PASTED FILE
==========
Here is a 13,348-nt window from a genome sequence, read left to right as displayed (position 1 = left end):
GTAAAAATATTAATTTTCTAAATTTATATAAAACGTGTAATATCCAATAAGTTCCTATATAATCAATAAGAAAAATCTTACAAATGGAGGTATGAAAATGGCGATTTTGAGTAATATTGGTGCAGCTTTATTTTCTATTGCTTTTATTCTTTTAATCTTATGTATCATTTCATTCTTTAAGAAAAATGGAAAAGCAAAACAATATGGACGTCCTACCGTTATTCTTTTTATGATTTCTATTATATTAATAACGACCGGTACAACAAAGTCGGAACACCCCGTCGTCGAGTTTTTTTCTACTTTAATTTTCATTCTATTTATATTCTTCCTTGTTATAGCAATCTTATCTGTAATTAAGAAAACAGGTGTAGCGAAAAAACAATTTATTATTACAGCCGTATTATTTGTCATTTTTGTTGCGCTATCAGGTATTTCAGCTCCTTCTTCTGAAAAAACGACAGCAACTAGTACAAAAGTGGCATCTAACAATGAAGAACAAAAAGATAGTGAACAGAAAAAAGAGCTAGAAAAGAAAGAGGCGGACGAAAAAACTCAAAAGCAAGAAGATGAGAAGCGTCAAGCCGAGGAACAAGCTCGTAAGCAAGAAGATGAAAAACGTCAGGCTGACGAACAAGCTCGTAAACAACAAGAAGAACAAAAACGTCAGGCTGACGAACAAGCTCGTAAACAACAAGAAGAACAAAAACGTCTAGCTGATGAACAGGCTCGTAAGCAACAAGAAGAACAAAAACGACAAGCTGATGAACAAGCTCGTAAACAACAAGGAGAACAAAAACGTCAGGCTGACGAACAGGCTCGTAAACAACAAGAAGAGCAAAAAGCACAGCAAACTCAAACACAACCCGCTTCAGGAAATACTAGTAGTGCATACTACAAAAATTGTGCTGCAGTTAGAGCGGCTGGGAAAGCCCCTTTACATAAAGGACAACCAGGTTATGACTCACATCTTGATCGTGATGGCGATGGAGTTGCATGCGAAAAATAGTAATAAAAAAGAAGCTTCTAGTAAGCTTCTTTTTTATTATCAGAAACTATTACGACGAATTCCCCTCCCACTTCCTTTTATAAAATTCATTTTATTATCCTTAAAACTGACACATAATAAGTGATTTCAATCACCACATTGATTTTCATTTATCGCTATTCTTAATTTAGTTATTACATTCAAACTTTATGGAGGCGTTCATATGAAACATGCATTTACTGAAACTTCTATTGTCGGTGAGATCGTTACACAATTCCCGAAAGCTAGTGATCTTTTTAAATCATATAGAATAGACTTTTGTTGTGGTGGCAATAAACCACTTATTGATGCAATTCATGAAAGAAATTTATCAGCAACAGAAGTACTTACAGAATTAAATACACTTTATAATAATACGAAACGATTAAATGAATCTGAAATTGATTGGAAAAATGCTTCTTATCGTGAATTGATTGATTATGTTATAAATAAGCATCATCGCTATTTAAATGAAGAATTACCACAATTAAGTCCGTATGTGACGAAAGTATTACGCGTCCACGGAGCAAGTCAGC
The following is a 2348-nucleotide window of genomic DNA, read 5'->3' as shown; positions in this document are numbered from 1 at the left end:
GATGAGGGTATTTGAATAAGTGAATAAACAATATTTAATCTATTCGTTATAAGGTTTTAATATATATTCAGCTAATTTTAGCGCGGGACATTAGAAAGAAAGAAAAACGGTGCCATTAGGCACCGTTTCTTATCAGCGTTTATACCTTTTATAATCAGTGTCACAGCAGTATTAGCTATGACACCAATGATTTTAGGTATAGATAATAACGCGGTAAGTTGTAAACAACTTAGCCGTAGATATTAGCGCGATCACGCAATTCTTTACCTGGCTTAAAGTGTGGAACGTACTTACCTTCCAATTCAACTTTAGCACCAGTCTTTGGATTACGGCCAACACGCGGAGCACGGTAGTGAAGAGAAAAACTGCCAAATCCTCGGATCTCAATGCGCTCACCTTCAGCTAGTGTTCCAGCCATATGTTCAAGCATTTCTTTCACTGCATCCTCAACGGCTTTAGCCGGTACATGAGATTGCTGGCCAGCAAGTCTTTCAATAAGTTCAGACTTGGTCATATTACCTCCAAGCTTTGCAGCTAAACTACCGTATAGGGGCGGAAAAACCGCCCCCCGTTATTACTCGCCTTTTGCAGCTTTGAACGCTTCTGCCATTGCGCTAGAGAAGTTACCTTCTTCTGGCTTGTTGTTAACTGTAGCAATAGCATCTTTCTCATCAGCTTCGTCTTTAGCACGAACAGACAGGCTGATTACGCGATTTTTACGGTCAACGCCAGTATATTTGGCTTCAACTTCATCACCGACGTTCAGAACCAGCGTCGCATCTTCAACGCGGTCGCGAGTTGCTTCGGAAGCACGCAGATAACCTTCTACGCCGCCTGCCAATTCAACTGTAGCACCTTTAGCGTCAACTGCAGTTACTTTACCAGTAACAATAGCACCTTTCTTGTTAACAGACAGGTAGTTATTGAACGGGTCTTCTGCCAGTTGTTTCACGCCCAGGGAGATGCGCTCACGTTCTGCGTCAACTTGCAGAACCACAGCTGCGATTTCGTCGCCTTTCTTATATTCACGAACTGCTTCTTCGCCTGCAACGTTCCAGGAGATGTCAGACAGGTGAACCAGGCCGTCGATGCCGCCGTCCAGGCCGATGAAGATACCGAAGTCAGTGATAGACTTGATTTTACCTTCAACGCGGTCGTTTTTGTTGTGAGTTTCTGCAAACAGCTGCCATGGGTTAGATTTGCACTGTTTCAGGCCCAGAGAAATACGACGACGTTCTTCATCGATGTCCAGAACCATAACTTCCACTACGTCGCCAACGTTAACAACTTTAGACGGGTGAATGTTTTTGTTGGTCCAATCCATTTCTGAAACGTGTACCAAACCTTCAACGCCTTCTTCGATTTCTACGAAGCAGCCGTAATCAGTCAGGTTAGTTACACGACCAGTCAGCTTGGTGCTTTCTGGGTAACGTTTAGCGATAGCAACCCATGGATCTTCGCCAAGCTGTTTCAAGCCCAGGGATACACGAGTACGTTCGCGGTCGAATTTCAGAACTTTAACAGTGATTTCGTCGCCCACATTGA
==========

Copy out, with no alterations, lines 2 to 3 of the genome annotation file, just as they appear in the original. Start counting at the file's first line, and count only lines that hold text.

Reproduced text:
GTAAAAATATTAATTTTCTAAATTTATATAAAACGTGTAATATCCAATAAGTTCCTATATAATCAATAAGAAAAATCTTACAAATGGAGGTATGAAAATGGCGATTTTGAGTAATATTGGTGCAGCTTTATTTTCTATTGCTTTTATTCTTTTAATCTTATGTATCATTTCATTCTTTAAGAAAAATGGAAAAGCAAAACAATATGGACGTCCTACCGTTATTCTTTTTATGATTTCTATTATATTAATAACGACCGGTACAACAAAGTCGGAACACCCCGTCGTCGAGTTTTTTTCTACTTTAATTTTCATTCTATTTATATTCTTCCTTGTTATAGCAATCTTATCTGTAATTAAGAAAACAGGTGTAGCGAAAAAACAATTTATTATTACAGCCGTATTATTTGTCATTTTTGTTGCGCTATCAGGTATTTCAGCTCCTTCTTCTGAAAAAACGACAGCAACTAGTACAAAAGTGGCATCTAACAATGAAGAACAAAAAGATAGTGAACAGAAAAAAGAGCTAGAAAAGAAAGAGGCGGACGAAAAAACTCAAAAGCAAGAAGATGAGAAGCGTCAAGCCGAGGAACAAGCTCGTAAGCAAGAAGATGAAAAACGTCAGGCTGACGAACAAGCTCGTAAACAACAAGAAGAACAAAAACGTCAGGCTGACGAACAAGCTCGTAAACAACAAGAAGAACAAAAACGTCTAGCTGATGAACAGGCTCGTAAGCAACAAGAAGAACAAAAACGACAAGCTGATGAACAAGCTCGTAAACAACAAGGAGAACAAAAACGTCAGGCTGACGAACAGGCTCGTAAACAACAAGAAGAGCAAAAAGCACAGCAAACTCAAACACAACCCGCTTCAGGAAATACTAGTAGTGCATACTACAAAAATTGTGCTGCAGTTAGAGCGGCTGGGAAAGCCCCTTTACATAAAGGACAACCAGGTTATGACTCACATCTTGATCGTGATGGCGATGGAGTTGCATGCGAAAAATAGTAATAAAAAAGAAGCTTCTAGTAAGCTTCTTTTTTATTATCAGAAACTATTACGACGAATTCCCCTCCCACTTCCTTTTATAAAATTCATTTTATTATCCTTAAAACTGACACATAATAAGTGATTTCAATCACCACATTGATTTTCATTTATCGCTATTCTTAATTTAGTTATTACATTCAAACTTTATGGAGGCGTTCATATGAAACATGCATTTACTGAAACTTCTATTGTCGGTGAGATCGTTACACAATTCCCGAAAGCTAGTGATCTTTTTAAATCATATAGAATAGACTTTTGTTGTGGTGGCAATAAACCACTTATTGATGCAATTCATGAAAGAAATTTATCAGCAACAGAAGTACTTACAGAATTAAATACACTTTATAATAATACGAAACGATTAAATGAATCTGAAATTGATTGGAAAAATGCTTCTTATCGTGAATTGATTGATTATGTTATAAATAAGCATCATCGCTATTTAAATGAAGAATTACCACAATTAAGTCCGTATGTGACGAAAGTATTACGCGTCCACGGAGCAAGTCAGC
The following is a 2348-nucleotide window of genomic DNA, read 5'->3' as shown; positions in this document are numbered from 1 at the left end: